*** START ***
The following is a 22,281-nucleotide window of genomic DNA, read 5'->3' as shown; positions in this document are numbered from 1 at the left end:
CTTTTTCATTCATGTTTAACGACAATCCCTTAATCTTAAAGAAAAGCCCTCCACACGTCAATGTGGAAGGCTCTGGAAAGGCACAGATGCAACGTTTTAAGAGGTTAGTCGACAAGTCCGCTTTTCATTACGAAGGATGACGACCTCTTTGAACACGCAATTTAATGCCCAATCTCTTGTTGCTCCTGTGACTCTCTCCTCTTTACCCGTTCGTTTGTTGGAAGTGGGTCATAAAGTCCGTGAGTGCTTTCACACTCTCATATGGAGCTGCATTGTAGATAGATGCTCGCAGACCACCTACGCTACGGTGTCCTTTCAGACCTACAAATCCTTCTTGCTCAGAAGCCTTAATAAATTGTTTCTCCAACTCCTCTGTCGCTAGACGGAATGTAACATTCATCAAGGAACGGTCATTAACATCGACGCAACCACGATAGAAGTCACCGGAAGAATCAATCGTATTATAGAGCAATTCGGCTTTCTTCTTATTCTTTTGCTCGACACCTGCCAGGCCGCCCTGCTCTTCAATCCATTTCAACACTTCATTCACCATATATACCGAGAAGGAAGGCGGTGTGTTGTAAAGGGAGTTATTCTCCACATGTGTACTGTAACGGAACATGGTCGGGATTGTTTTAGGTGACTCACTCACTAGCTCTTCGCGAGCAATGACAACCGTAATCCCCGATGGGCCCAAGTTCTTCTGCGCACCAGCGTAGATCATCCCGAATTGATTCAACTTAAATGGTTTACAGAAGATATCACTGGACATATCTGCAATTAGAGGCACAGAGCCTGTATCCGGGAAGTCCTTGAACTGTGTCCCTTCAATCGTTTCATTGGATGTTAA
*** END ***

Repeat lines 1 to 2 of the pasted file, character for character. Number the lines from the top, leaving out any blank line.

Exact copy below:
The following is a 22,281-nucleotide window of genomic DNA, read 5'->3' as shown; positions in this document are numbered from 1 at the left end:
CTTTTTCATTCATGTTTAACGACAATCCCTTAATCTTAAAGAAAAGCCCTCCACACGTCAATGTGGAAGGCTCTGGAAAGGCACAGATGCAACGTTTTAAGAGGTTAGTCGACAAGTCCGCTTTTCATTACGAAGGATGACGACCTCTTTGAACACGCAATTTAATGCCCAATCTCTTGTTGCTCCTGTGACTCTCTCCTCTTTACCCGTTCGTTTGTTGGAAGTGGGTCATAAAGTCCGTGAGTGCTTTCACACTCTCATATGGAGCTGCATTGTAGATAGATGCTCGCAGACCACCTACGCTACGGTGTCCTTTCAGACCTACAAATCCTTCTTGCTCAGAAGCCTTAATAAATTGTTTCTCCAACTCCTCTGTCGCTAGACGGAATGTAACATTCATCAAGGAACGGTCATTAACATCGACGCAACCACGATAGAAGTCACCGGAAGAATCAATCGTATTATAGAGCAATTCGGCTTTCTTCTTATTCTTTTGCTCGACACCTGCCAGGCCGCCCTGCTCTTCAATCCATTTCAACACTTCATTCACCATATATACCGAGAAGGAAGGCGGTGTGTTGTAAAGGGAGTTATTCTCCACATGTGTACTGTAACGGAACATGGTCGGGATTGTTTTAGGTGACTCACTCACTAGCTCTTCGCGAGCAATGACAACCGTAATCCCCGATGGGCCCAAGTTCTTCTGCGCACCAGCGTAGATCATCCCGAATTGATTCAACTTAAATGGTTTACAGAAGATATCACTGGACATATCTGCAATTAGAGGCACAGAGCCTGTATCCGGGAAGTCCTTGAACTGTGTCCCTTCAATCGTTTCATTGGATGTTAA